Monthly Archives: June 2018

A Year In Growing Garlic Part (VIII) Garlic Scapes

The garlic scapes are forming and I expect that we will be cutting them next week. If you are not familiar with garlic scapes you can learn more from this post.

Don't Eat It! Soap and Skin Care

It’s time to start cutting the scapes. The music garlic has formed scapes and we want to cut them while they are still young and tender.

What are garlic scapes???

They are the seed heads produced by hardneck garlic varieties. They appear in the spring, and if left to grow they will flower and produce dozens of tiny garlic bubils (seeds). Most growers cut the scape off the garlic plant in order to allow the garlic to put more energy into growing a bigger bulb. If cut early the scapes are tender and delicious. They are said to have the same nutritional value as garlic bulbs, and although they possess a milder flavor when cooked, they are a culinary delight. They are great roasted, grilled, stir fried or used raw in dips, salads and pesto. To discover great garlic scape recipes simply do an internet search for garlic scape recipes or try the pesto…

View original post 232 more words

A Quick Tip on Freezing Food

While I was freeing strawberries this morning I remember this post from 2015 and thought it was worth sharing again.

Don't Eat It! Soap and Skin Care

If you want to freeze food in a plastic bag and don’t have or don’t want to use a seal-a-meal, try this. Put the food in a zip lock bag, zip the bag most of the way closed, stick a straw in the corner that is still open, zip the bag until it is tight around the straw, suck the air out of the bag through the straw, quickly remove straw while sealing the bag. You can remove a good portion of the air using this method and reduce the chances of freezer burn.

I used this method for freezing kale, swiss chard and green beans. It is such a clever idea and so easy, I can’t believe that I never heard or read about doing this before. 🙂

View original post

Strawberries At Last!

We picked our first strawberries of 2018 this week so I thought I would repost this from 2016 to show you some of the ways we will be preserving strawberries this year. We are now praying for a bountiful season like we had in 2016.

Don't Eat It! Soap and Skin Care

It’s been my dream for more than a decade to grow a nice strawberry patch, ever since the first year I made homemade strawberry jam and my family loved it so much that store bought strawberry jam was no-longer welcome in our home. Since growing our own berries would lower the cost involved in making homemade jam, we decided to put in a strawberry patch. We started with a few plants in a raised bed, and over the next several years made several strawberry beds in our yard. We never yielded more than a few handfuls of small berries, so every June, when the strawberries were ripe, I would go to one of our local strawberry farms and buy at least 2 (10 quart) flats of fresh, Michigan grown strawberries and make most of them into jam.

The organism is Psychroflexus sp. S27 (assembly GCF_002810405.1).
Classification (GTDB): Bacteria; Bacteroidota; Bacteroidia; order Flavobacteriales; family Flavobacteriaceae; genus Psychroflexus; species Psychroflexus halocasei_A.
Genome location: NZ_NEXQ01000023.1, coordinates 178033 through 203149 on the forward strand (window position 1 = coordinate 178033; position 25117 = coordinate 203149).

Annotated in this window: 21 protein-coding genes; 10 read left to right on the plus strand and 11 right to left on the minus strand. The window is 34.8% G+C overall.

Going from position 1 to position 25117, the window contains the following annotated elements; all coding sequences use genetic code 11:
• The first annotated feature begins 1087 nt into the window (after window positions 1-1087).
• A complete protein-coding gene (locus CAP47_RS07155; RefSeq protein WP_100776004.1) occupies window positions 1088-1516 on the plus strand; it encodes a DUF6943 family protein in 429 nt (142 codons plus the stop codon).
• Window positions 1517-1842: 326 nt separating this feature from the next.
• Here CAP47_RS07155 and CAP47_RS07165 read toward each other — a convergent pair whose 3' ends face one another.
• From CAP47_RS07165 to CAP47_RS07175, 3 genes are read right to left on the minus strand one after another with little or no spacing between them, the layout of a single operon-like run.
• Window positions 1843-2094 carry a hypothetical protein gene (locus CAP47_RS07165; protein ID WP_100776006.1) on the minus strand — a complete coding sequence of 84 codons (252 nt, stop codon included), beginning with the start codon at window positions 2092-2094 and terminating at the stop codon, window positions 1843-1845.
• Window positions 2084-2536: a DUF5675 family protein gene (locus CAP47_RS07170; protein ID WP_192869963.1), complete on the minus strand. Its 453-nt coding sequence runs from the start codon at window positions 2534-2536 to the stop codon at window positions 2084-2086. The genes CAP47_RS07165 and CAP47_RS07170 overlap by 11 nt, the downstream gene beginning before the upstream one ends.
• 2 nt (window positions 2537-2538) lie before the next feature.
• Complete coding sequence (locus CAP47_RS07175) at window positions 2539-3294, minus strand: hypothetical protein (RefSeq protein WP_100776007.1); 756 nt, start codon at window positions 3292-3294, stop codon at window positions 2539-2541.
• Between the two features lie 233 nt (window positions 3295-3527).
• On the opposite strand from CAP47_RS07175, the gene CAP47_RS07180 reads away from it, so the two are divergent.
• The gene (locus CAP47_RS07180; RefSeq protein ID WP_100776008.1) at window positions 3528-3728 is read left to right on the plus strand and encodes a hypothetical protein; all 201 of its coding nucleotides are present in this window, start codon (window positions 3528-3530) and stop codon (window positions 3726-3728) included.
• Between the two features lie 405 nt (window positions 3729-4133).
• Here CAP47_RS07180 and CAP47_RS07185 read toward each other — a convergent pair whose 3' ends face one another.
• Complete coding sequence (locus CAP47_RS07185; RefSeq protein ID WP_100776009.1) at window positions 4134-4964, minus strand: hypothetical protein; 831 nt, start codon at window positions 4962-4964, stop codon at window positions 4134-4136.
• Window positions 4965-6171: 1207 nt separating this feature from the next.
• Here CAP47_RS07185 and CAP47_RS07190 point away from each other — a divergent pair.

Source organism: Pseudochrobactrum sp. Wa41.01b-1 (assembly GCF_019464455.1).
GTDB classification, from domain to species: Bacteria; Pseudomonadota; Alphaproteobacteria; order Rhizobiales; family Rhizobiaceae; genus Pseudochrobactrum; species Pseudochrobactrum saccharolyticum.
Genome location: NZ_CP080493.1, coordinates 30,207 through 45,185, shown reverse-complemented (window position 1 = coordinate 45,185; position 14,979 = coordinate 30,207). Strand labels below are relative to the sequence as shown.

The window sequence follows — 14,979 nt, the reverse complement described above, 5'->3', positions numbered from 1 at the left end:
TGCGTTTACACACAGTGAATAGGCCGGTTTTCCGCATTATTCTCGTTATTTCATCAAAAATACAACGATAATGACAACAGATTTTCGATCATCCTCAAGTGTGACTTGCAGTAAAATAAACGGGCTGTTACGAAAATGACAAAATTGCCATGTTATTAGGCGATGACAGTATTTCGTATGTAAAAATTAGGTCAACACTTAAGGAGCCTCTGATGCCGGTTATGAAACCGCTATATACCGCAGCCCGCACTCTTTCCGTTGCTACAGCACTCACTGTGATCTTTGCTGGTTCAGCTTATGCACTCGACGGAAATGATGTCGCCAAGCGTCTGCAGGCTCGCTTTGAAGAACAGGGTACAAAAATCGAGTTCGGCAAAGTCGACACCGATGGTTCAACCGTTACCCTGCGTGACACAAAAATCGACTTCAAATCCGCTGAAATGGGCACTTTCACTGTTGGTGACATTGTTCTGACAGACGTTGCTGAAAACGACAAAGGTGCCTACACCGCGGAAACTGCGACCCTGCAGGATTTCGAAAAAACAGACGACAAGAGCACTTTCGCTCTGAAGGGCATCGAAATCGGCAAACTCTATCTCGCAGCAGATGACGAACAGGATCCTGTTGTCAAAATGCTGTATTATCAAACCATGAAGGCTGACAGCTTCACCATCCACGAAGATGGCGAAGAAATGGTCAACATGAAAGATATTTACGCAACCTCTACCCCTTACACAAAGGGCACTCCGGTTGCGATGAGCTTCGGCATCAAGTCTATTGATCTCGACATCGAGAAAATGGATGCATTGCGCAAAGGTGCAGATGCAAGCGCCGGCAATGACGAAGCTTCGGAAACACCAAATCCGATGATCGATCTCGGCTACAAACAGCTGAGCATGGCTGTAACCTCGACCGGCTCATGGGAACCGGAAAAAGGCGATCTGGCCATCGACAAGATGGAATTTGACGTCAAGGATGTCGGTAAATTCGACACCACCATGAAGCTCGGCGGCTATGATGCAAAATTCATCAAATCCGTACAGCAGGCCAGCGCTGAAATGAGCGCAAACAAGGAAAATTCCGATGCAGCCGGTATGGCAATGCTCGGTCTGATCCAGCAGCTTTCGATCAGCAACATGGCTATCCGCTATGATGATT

When we bought the farm in 2011, having a nice strawberry patch was still one…

View original post 582 more words

Spring Happenings

The last weekend in May is known as the unofficial start of summer and the weather last weekend played right along. Temperatures were around 90 degrees Fahrenheit for several days. Time seems to being going so fast that I am wondering how I missed spring.

I went back and looked at some of my photos from the last few weeks for a reminder.

IMG_4094The fruit trees, including apple, pear, and tart cherry all blossomed and are now setting fruit. Berry bushes, including our blue berry, raspberry, currant and grapes are setting fruit as well.

IMG_4091The dandelions blossomed and my husband helped me pick a bunch for soap making before they went to seed. I have enough for two batches of sweet dandelion soap. Trooper didn’t help pick dandelions but he enjoyed being there.

Speaking of Sweet Dandelion soap, I had just made a batch in May when I received the Mother’s Day gift my girls bought for me. It is a soap stamp. So I began playing with it as this batch was curing.IMG_4128It will be tricky to figure out when the soap is the correct degree of hardness for the stamp to work just right and challenging learning to apply the right amount of pressure to the stamp so I don’t squish the soap. I thought about using some type of coloring to add contrast, but it has to be something natural since I do not use artificial coloring in my soap. In the above photo I used cinnamon in one and turmeric in the other. Learning to use this will be a lot of trial and error.